Kermit the frog used to sing that it’s not easy being green, which leads me to think that he probably wasn’t familiar with the Thinksound brand. Headphones don’t usually rank very high on the list of products that are damaging our environment, but Thinksound wants to make sure that its products do as little harm as is possible.
Pushing all the right buttons for people who are concerned about the planet, the TS02s come packed in a recycled corrugated cardboard box with a bare minimum of biodegradable plastic used for the window. The headphones themselves are made from an attractive combination of real wood and aluminum, while the supplied carrying pouch is made from some kind of unbleached cotton. Even the tie securing the cable in the box gets the green treatment, and is a piece of cotton string instead of the more familiar wire twist tie. Whether any of this well-intentioned greening is wiped out by the need to ship the final product half way around the world from China is hard to say, but simply getting people to think about this stuff is half the battle.
Thinksound TS02+mic: Technical Highlights
Thinksound makes two versions of the TS02: the regular version, which functions simply as a pair of earphones, and the TS02+mic version reviewed here, which adds a microphone and a one-button remote so it can double as a hands-free phone headset. Both versions come in a choice of either silver trim with cherry wood, or black trim with chocolate wood. I’m not too familiar with the chocolate tree, so I’m going to assume that the words cherry and chocolate describe only the basic color of the wood, and not its actual species. The review samples were in silver/cherry finish, and had an attractive natural appeal that looked classy, without making you feel too much like a hippie tree hugger.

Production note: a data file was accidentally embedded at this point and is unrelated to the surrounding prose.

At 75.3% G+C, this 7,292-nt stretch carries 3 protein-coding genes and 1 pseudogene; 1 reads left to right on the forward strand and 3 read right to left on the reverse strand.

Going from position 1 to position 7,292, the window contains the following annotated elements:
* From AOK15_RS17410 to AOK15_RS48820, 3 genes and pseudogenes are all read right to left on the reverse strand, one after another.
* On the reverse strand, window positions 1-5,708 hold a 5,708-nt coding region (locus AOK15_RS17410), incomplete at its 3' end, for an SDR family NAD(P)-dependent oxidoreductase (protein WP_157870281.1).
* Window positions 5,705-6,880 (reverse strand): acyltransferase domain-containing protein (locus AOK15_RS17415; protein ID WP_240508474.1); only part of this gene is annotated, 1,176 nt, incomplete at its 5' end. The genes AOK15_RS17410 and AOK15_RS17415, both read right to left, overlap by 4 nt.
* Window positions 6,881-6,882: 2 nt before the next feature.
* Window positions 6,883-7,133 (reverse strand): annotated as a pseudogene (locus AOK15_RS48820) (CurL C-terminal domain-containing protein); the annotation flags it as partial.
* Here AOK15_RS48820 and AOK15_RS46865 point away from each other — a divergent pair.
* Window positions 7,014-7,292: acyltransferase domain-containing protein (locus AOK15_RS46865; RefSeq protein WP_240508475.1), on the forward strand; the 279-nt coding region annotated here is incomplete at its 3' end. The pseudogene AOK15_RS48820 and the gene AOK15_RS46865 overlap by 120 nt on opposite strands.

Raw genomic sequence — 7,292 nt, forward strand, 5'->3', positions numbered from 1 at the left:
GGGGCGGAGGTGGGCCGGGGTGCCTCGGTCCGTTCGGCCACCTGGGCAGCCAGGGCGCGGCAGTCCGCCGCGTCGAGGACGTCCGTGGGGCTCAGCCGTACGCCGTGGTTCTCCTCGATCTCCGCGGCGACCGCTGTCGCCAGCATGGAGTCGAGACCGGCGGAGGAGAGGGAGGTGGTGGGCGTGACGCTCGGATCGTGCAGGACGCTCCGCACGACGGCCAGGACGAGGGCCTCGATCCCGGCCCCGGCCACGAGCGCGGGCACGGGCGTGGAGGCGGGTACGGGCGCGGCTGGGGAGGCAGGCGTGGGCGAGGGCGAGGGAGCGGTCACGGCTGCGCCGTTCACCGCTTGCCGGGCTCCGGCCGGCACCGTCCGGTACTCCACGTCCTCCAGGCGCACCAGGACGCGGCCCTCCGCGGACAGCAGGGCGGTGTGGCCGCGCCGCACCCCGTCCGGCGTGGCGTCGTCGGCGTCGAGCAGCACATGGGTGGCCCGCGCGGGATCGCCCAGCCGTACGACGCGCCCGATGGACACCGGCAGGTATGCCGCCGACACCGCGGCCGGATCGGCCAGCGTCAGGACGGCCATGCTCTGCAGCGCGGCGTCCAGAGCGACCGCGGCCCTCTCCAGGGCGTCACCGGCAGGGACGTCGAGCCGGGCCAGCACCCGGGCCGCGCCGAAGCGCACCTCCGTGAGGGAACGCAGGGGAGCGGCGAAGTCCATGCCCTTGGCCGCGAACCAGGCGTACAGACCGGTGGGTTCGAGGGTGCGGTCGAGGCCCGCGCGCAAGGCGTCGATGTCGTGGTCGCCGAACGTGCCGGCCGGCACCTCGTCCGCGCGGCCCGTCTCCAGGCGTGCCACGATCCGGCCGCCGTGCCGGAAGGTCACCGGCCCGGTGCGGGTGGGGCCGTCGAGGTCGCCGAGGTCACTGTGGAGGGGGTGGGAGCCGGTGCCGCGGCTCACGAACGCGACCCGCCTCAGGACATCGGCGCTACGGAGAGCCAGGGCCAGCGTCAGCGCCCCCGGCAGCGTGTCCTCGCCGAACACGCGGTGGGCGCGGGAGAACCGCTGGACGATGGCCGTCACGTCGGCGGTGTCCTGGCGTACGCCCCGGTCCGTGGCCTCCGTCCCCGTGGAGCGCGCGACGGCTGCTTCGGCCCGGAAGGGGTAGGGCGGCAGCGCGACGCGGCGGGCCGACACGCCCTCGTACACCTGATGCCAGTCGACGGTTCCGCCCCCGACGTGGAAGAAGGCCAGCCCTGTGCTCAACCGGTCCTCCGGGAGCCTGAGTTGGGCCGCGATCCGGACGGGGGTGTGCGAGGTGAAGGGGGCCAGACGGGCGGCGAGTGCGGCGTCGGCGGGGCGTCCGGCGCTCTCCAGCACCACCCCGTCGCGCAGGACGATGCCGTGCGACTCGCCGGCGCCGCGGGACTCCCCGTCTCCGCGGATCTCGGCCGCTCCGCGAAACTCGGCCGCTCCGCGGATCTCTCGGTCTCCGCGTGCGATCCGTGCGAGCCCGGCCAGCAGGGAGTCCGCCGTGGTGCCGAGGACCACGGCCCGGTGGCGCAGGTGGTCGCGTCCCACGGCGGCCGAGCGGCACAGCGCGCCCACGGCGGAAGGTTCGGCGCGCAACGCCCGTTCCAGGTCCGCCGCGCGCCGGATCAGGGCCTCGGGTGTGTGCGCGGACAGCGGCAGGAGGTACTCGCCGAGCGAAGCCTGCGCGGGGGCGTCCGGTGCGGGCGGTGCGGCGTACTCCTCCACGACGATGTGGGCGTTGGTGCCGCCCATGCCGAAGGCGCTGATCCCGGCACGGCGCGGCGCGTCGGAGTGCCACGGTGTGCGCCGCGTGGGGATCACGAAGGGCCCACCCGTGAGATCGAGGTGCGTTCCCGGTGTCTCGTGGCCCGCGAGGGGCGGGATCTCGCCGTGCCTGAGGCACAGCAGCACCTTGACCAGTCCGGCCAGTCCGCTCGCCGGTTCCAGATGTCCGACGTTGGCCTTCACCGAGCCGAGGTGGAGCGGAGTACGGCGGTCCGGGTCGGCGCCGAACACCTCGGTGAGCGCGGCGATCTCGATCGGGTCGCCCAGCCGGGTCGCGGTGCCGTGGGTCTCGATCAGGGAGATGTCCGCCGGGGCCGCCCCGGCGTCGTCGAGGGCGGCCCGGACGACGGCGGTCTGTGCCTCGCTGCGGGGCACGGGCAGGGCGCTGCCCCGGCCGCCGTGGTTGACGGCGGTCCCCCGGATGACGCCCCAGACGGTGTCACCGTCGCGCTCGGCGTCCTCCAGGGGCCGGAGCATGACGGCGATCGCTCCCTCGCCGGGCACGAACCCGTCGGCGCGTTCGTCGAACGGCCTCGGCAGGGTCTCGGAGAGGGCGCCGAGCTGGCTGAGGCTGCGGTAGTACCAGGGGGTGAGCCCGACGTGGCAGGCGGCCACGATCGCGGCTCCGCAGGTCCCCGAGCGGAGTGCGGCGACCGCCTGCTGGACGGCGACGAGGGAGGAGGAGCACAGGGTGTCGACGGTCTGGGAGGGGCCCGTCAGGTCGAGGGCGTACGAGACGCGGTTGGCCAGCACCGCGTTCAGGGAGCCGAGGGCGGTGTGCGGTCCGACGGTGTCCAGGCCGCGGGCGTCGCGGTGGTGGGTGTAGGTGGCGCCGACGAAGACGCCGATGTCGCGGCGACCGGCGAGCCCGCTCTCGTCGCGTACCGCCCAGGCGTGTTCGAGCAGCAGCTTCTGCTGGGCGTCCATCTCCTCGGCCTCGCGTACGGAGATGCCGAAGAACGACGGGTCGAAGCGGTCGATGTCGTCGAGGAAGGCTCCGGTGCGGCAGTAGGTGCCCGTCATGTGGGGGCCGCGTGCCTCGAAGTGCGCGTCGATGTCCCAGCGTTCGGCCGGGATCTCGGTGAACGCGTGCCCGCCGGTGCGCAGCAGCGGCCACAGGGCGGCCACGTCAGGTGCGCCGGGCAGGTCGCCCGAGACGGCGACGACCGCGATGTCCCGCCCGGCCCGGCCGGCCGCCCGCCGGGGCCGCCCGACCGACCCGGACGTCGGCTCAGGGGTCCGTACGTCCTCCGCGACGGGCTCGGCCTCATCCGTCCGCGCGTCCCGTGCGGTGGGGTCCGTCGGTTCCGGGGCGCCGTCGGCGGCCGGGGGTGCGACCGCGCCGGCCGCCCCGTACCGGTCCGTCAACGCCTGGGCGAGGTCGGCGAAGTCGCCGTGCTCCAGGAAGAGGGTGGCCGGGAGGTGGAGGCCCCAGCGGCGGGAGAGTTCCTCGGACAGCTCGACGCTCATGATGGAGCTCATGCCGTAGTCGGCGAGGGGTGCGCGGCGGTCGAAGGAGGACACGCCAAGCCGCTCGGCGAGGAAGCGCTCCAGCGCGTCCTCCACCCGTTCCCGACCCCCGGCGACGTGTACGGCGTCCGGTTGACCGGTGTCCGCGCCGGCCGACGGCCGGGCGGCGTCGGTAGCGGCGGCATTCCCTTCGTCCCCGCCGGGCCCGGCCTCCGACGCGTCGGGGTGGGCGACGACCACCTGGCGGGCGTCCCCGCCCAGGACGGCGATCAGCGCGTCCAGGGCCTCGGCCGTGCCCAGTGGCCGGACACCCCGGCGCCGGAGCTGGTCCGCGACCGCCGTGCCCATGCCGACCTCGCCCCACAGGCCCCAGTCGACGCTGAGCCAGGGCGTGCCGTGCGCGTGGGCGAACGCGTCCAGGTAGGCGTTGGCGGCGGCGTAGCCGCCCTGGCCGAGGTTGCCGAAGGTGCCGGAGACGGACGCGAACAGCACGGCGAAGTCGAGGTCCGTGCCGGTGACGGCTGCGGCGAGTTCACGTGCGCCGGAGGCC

The TS02 features 8mm moving-coil type drivers. The mic/remote module provided in the TS02+mic version is compatible with a wide range of Apple iDevices and with an extensive array of Droid, Google, HTC, Motorola, and Samsung phones. The TS02+mic version also works with those Blackberry phones that provide 3.5mm headphone jacks.
The 50-inch long signal cable is about the average length for a portable headphone, and it’s made from a nubby feeling rubbery material rather than more common slick plastic. I found that when carrying the TS02s in my pocket the cord would get quite knotted, but by using the supplied shirt clip to hold the coiled cable in place I could prevent more serious tangling.
Four sizes of silicone ear tips are provided, ranging from extra small and small to medium and large. I did most of my listening using the medium size, although near the end of my evaluation I inevitably lost one of the tips on the subway. Switching to the largest size I found I could still get a decent seal, even if the headphones were no longer sitting quite as deeply in my ear canal. Overall, these were some of the easiest to use tips I have encountered, and I never had difficulty getting them to seat correctly in my ears. The TS02s always felt comfortable and secure, thanks in part to their low weight and lack of sharp edges. I did find that the cable was a bit more sensitive to handling noise than most, so I needed to take care how the cord was routed through my clothing to keep things quiet. The plastic shirt clip helps with this, allowing you to maintain plenty of slack going up to your ears.
From the very first note it was clear that the TS02s could deliver a big rich sound that seemed at odds with their petite visual impression. Tonally you get somewhat of an M shaped frequency response, with a substantial lift in the mid bass balanced out by a somewhat less prominent emphasis in the upper mid and low treble range. Bass can be a guilty pleasure, and with the TS02s this lack of strict neutrality only made them more fun to listen to. Comparing the Thinksounds to the similarly priced NOX Scouts it seemed like the Scouts were a bit more neutral overall, but I would be more inclined to go for the rich sound of the Thinksounds for a ride into town on the subway.